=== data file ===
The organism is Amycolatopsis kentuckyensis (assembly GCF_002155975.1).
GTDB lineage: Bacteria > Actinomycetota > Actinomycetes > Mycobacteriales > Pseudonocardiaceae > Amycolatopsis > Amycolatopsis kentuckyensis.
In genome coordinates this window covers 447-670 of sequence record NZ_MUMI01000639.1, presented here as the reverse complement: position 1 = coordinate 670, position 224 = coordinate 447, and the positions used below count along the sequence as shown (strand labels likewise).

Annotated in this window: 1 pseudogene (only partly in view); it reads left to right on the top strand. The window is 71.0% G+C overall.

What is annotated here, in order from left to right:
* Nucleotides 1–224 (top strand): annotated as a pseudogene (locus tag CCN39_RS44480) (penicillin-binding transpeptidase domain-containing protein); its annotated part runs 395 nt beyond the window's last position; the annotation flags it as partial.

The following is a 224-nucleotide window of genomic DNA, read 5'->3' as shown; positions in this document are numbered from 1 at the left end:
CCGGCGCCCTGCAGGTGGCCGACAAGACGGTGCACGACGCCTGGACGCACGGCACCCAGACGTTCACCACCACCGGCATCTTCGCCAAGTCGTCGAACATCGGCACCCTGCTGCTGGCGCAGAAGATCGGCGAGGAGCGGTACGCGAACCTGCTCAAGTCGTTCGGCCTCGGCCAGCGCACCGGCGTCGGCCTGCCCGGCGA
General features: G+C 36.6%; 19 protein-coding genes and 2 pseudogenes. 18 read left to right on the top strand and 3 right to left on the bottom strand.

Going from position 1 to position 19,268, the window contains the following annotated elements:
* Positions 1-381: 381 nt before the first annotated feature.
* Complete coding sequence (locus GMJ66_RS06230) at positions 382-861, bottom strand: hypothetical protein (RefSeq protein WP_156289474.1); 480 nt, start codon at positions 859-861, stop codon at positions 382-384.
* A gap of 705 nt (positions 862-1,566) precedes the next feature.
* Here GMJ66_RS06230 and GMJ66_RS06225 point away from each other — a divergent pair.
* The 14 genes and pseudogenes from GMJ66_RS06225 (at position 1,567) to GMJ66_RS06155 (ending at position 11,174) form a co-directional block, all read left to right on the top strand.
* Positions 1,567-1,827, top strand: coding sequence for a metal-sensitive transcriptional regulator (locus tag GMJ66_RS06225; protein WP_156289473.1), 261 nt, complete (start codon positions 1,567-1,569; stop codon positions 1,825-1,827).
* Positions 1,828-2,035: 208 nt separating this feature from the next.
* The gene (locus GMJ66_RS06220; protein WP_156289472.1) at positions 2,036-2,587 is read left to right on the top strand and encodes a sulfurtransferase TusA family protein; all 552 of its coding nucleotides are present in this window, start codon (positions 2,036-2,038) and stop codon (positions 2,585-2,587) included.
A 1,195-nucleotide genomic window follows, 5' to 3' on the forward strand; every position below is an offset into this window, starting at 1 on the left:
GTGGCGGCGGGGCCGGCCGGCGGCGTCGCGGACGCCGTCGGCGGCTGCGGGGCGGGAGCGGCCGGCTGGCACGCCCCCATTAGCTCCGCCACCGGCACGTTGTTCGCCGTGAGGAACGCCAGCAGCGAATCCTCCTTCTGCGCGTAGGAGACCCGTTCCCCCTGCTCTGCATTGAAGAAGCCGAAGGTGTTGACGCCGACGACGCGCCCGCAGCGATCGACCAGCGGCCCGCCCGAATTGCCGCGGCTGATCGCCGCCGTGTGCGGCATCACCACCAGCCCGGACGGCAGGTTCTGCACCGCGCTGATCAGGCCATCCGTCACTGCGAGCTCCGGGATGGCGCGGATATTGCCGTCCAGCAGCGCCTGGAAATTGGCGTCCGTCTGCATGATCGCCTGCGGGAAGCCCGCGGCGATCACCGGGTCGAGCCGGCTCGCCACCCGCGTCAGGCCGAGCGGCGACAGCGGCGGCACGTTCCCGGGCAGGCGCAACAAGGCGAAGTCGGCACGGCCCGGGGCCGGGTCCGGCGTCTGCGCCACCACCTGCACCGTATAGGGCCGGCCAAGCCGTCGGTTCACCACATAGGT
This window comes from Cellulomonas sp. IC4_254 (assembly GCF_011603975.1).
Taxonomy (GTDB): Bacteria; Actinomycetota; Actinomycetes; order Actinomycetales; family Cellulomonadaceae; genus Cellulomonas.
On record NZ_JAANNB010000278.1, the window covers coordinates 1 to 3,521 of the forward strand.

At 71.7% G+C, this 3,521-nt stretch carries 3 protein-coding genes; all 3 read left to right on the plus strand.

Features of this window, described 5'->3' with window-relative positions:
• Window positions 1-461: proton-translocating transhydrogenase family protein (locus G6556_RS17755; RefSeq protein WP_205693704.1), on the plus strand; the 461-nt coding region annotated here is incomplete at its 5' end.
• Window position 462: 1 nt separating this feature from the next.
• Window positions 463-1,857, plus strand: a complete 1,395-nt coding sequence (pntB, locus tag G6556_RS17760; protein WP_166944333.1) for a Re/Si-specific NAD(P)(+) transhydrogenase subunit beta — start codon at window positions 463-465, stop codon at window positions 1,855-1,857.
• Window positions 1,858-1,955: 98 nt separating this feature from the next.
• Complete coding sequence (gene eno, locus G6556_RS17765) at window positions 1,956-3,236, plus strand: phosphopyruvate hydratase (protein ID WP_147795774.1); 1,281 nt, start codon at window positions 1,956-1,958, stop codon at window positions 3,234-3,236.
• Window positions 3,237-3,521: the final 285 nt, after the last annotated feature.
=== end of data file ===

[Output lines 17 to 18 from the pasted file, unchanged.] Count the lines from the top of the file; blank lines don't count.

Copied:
* Positions 1,828-2,035: 208 nt separating this feature from the next.
* The gene (locus GMJ66_RS06220; protein WP_156289472.1) at positions 2,036-2,587 is read left to right on the top strand and encodes a sulfurtransferase TusA family protein; all 552 of its coding nucleotides are present in this window, start codon (positions 2,036-2,038) and stop codon (positions 2,585-2,587) included.